The preliminary results show that Emmanuel Macron and Marine Le Pen collected the highest share of the vote in round one, and will therefore go through to the second round run-off.
So what happens next?
Now the first round is over, we move to round two, which is held on Sunday, April 24th.
This round features only two candidates – Macron and Le Pen – and the winner just needs a simple majority of the vote. Their first round scores are not carried over, they both start again with a blank slate in the hunt to get over 50 percent of the vote.
Polling stations in mainland France will open at 8am on Sunday, April 24th and then at 8pm a projection based on a small number of counted votes is published showing the winner.
Most registered voters vote in both rounds, but it’s possible to only vote in the first, only vote in the second or abstain completely. Some voters also cast a vote blanc as a kind of protest against the quality of the candidates.
So what happens between round 1 and round 2?
Debate – there is a live TV debate between the two finalists – that is scheduled for the evening of Wednesday, April 20th. This debate has taken place in every French presidential election since 1974, except for in 2002, when President Jacques Chirac refused to debate with far-right leader Jean-Marie Le Pen.
Media – Expect a lot of media coverage in the next two weeks, but broadcasters are required to give equal airtime to the two candidates in the lead up to the second round vote.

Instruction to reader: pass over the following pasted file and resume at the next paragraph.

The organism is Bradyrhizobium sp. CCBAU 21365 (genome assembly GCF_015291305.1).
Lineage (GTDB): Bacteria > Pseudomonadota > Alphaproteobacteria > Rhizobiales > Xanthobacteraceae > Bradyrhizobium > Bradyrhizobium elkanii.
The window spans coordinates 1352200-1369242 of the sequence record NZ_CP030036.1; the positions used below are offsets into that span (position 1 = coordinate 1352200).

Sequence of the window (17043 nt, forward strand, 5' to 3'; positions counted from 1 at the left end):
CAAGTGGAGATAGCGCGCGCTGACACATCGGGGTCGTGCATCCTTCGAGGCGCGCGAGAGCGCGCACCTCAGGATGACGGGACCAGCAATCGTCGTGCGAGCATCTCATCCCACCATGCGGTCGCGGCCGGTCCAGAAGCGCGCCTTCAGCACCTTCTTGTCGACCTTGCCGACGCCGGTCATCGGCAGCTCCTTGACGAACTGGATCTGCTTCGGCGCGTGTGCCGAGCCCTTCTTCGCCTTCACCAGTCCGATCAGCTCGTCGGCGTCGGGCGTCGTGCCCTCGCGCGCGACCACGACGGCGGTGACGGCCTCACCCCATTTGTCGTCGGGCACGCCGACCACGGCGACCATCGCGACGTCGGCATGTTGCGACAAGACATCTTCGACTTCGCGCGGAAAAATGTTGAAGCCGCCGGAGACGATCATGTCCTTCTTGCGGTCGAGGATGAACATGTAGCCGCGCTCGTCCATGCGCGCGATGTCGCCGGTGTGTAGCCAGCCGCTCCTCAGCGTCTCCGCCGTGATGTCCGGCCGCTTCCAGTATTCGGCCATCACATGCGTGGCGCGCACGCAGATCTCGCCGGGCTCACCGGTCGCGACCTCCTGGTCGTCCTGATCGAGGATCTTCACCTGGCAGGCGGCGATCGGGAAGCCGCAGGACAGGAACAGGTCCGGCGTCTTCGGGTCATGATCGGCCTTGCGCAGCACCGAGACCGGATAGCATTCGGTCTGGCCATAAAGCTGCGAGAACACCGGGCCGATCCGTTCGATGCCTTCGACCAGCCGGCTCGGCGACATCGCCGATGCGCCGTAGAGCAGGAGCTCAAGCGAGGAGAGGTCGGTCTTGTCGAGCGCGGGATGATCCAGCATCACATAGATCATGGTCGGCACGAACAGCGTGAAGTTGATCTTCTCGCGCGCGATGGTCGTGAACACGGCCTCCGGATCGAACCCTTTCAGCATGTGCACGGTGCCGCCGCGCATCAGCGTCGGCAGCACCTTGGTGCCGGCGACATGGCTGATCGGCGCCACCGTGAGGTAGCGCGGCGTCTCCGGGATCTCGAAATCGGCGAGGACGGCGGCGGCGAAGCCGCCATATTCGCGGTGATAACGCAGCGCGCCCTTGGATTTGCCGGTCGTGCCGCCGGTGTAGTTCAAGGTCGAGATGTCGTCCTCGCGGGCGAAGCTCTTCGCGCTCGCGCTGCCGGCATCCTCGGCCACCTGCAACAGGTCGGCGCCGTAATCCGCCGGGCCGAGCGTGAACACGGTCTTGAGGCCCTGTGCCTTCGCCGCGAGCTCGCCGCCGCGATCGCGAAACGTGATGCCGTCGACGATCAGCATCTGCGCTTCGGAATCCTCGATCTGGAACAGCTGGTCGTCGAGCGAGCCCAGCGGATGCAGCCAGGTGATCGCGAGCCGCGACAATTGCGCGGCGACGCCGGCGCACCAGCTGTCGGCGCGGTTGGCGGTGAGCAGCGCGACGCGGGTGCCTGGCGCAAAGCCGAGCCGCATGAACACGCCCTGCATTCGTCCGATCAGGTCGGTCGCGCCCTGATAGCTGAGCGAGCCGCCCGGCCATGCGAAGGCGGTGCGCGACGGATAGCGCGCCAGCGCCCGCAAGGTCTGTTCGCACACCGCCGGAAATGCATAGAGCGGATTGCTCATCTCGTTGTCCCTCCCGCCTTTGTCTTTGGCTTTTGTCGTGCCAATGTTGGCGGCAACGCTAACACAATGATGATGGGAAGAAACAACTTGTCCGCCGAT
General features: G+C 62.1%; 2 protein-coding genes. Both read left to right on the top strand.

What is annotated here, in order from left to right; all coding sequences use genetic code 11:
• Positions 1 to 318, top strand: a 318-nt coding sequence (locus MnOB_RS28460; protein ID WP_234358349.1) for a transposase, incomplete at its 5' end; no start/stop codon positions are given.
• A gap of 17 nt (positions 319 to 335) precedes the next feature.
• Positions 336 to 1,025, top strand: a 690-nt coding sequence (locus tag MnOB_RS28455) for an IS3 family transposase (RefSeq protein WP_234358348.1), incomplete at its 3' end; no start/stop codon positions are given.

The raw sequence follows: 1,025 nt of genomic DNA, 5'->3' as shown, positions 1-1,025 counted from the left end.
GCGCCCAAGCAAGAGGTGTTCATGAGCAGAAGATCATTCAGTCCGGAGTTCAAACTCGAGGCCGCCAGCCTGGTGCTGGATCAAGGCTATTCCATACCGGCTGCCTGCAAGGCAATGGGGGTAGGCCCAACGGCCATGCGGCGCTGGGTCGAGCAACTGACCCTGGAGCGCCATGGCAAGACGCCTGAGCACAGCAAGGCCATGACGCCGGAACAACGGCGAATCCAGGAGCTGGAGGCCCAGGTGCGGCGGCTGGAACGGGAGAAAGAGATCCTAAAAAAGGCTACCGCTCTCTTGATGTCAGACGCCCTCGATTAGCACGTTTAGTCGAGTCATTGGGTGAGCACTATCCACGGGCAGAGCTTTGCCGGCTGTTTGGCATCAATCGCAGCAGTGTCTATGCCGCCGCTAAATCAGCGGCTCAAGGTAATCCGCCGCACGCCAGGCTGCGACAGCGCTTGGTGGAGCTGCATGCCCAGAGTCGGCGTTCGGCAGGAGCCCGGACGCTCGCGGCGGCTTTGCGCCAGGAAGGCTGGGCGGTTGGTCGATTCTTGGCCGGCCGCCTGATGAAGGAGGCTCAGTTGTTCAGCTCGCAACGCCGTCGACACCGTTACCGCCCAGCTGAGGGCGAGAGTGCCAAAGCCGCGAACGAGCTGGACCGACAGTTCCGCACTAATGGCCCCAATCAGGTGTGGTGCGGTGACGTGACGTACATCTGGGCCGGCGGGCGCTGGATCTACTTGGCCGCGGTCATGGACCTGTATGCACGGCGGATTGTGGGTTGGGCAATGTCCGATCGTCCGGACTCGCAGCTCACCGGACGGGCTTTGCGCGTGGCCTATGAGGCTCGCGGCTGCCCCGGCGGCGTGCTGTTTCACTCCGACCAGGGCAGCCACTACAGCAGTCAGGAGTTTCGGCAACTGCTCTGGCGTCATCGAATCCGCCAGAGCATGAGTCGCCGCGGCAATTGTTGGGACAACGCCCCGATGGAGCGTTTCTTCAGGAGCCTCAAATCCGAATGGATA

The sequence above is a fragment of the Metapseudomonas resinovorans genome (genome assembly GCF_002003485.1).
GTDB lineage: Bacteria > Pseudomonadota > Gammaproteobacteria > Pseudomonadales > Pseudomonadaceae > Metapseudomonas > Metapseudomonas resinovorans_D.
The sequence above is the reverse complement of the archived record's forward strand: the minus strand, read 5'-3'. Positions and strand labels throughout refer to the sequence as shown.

Campaigning – Formal campaigning restarts after round one, with the candidates taking part in rallies, meetings and walk-abouts as they try to drum up support. All campaigning is suspended on the day before the second round vote.
What about the other candidates?
The 10 losing candidates from the first round take no formal part in the election proceedings from here on in. They can, however, have an influence the second round result by calling on their supporters to back one candidate or another.
Immediately after the first round centre right Valérie Pécresse, centre left Anne Hidalgo, green Yannick Jadot and Communist Fabien Roussel called on their supporters to vote Macron in the second round. Far-left candidate Jean-Luc Mélenchon, who came third and narrowly missed out on the second round, did not call for a Macron vote, but told his supporters that “not a single vote” should go to Le Pen.
These candidates will also be anxiously looking at their final poll scores – first round candidates who scored more than 5 percent of the vote can claim up to 47.5 percent of their campaign expenses back from the State, those who scored less than five percent can only claim a maximum of 4.75 percent back.
Initial results show that only four candidates – Macron, Le Pen, Mélenchon and the extreme right candidate Eric Zemmour – scored more than 5 percent. Centre-right Valerie Pécresse was hovering around the 5 percent mark so she might just scrape some money back.